By: Katie Hart Smith | GwinnettCitizen.com
Helen Glenn celebrated her ninety-ninth birthday in August, 2017.

Long-time Snellville resident, Helen Glenn celebrated her ninety-ninth birthday with family and friends in August 2017. She is proud to have served her country with pride and patriotism.

A veteran of the armed forces, Veteran’s Day holds a special meaning for her. Major Glenn served in the Women’s Army Corps as an intelligence staff officer during World War II. Stationed in a town located outside of London, England, Glenn worked alongside the British allies. She taught and prepared troops for the unimaginable, how to survive if they became a prisoner of war. For four years, Glenn managed the daily operations of the intelligence staff, and her unit helped decipher secret messages from captured Americans.

Major Helen Glenn served in the Women’s Army Corps as an intelligence staff officer during World War II.Major Helen Glenn served in the Women’s Army Corps as an intelligence staff officer during World War II.WWII began in 1939 when Hitler and Nazi Germany invaded Poland. Germany, at that time, was conquering and controlling much of Europe, later forming the Axis alliance with Japan and Italy. The global war lasted for six years, involved more than thirty countries, and claimed between fifty to eighty-five million military and civilian deaths.

For Glenn, surviving the German’s heavy bombing in London, referred to as the “blitz” or Blitzkrieg, was paramount. “We lived every day – day by day. We had to learn to adapt and survive,” recalled Glenn. Glenn shared an ingenious method that tried to keep the soldiers safe. “The pilots wore silk scarves and printed on the scarf was a pattern that indicated escape routes in the event their plane went down.”

Helen Glenn enjoyed riding motorcycles throughout life. In 2001, Cycle World magazine featured the vintage photograph of Glenn on her Indian motorcycle at the age of fifteen.Helen Glenn enjoyed riding motorcycles throughout life. In 2001, Cycle World magazine featured the vintage photograph of Glenn on her Indian motorcycle at the age of fifteen.What was it like to serve in the all-women battalion in the European theater? “I had a strong sense of patriotism, and I knew I could be helpful. There was no reason why I shouldn’t serve my country,” Glenn added.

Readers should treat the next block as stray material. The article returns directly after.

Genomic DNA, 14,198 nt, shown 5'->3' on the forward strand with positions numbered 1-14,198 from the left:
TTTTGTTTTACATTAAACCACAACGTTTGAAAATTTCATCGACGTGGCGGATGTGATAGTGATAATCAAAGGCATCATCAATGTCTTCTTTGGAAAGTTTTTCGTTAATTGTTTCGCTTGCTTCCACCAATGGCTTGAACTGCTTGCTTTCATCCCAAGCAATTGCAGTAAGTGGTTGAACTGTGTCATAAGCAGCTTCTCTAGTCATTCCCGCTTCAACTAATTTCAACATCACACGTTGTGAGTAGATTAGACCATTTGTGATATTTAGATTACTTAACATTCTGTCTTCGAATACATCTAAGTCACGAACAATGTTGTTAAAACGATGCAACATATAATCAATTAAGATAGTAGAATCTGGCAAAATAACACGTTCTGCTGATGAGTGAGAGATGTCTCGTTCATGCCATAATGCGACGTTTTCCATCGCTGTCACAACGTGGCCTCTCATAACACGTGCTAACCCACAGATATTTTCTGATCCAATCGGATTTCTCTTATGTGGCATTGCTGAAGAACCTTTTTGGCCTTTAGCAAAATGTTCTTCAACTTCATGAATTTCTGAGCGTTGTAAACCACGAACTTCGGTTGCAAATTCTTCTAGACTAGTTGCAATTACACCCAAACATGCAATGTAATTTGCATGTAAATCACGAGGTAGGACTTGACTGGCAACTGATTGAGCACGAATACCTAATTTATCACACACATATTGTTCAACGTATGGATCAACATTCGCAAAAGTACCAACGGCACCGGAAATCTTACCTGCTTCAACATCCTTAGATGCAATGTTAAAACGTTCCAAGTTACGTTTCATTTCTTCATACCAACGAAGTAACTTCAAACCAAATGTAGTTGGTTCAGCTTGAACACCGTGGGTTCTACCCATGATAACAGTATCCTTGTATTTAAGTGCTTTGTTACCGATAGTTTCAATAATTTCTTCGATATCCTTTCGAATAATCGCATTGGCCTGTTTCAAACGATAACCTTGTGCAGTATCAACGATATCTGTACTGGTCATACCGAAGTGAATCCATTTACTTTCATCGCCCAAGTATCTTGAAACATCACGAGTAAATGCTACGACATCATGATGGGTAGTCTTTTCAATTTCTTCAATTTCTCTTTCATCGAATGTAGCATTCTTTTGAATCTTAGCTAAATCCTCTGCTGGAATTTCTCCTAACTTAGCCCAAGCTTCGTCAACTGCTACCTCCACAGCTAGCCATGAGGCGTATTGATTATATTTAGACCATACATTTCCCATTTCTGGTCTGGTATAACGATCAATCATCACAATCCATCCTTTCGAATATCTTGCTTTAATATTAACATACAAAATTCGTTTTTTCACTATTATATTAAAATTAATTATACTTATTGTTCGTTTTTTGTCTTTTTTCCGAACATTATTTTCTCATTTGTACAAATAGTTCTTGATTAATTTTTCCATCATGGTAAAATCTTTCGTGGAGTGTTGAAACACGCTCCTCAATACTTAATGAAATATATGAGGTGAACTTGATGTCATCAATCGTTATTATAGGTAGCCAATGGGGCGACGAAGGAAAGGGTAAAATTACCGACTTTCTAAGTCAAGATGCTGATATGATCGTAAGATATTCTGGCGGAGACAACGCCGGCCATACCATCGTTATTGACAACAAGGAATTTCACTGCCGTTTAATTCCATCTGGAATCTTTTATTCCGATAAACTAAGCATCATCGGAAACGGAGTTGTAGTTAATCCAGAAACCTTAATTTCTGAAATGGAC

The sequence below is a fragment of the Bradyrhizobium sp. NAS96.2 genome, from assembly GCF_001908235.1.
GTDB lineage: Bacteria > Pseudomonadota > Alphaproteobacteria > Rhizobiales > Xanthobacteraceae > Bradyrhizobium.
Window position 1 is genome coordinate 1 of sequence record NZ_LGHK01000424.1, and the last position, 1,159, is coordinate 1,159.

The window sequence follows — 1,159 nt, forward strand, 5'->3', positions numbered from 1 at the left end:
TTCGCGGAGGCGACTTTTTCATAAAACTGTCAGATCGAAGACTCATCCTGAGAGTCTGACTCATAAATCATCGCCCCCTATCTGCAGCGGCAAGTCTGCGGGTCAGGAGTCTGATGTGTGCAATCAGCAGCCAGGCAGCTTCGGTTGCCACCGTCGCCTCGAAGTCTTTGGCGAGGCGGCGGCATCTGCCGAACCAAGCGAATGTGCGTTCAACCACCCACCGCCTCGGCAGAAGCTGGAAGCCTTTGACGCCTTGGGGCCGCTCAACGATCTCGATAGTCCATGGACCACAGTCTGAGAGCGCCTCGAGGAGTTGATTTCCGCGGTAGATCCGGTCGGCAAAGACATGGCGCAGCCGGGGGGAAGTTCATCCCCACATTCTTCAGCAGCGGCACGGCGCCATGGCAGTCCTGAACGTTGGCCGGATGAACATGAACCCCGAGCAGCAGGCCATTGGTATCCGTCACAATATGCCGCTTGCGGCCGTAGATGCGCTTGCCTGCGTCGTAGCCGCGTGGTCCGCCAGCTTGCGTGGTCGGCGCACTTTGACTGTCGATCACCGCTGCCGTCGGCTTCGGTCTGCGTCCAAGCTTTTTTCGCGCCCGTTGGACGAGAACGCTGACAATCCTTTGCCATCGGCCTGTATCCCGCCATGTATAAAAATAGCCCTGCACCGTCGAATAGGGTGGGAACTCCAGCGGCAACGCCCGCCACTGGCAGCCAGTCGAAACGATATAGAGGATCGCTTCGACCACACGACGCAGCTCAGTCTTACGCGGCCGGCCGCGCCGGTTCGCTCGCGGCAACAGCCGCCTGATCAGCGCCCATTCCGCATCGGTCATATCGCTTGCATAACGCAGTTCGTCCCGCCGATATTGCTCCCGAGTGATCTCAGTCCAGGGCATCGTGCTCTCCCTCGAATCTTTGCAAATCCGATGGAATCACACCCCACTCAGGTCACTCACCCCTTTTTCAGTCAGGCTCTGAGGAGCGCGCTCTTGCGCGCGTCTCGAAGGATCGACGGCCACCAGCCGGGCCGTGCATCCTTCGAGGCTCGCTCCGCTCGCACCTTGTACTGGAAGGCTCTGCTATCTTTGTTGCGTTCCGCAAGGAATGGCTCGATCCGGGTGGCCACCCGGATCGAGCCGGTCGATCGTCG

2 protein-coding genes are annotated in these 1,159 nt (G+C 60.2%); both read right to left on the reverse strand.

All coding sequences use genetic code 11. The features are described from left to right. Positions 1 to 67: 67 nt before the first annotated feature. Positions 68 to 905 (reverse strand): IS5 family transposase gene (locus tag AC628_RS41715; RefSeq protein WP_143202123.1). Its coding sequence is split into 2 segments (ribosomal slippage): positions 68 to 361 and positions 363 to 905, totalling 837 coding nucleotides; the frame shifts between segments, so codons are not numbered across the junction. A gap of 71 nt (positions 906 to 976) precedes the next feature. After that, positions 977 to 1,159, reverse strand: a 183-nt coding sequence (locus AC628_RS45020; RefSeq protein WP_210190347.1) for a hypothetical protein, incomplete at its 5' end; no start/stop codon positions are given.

While sharing vintage photographs, scrapbooks, articles, and memorabilia, Glenn even reflected on an invitation to attend Thanksgiving dinner at Buckingham Palace where she met King George VI, Queen Elizabeth, and her family.

‘Service to country and community’ remained Glenn’s mainstay throughout her career. In the 1960s, Glenn was appointed as the Dean of Women at Mercer University.

Major Glenn fell in love with Butch, the unit’s canine mascot. The enlisted officers helped her smuggle Butch out of Brussels, Belgium on a ship, stowing him away in a duffel bag with air-holes cut out of it.Major Glenn fell in love with Butch, the unit’s canine mascot. The enlisted officers helped her smuggle Butch out of Brussels, Belgium on a ship, stowing him away in a duffel bag with air-holes cut out of it.On September 29, 2017, Alpha Delta Pi headquarters invited Glenn to a luncheon to celebrate seventy-five years of membership. Initiated in 1937, Glenn became an active member of the sorority, serving as the Director of Executive Office and Grand Secretary-Treasurer from 1948 to 1957. She and her father were instrumental in finding the final destination of Alpha Delta Pi’s executive office and memorial headquarters located at 1386 Ponce de Leon Avenue in Atlanta.

Glenn smiles looking back on her military service, her role at Mercer University, and active involvement with Alpha Delta Pi sorority with pride on a life well-lived. With a twinkle in her eye, she looks forward to celebrating the upcoming holidays and her 100th birthday in 2018.

Published: 2018-05-31 01:40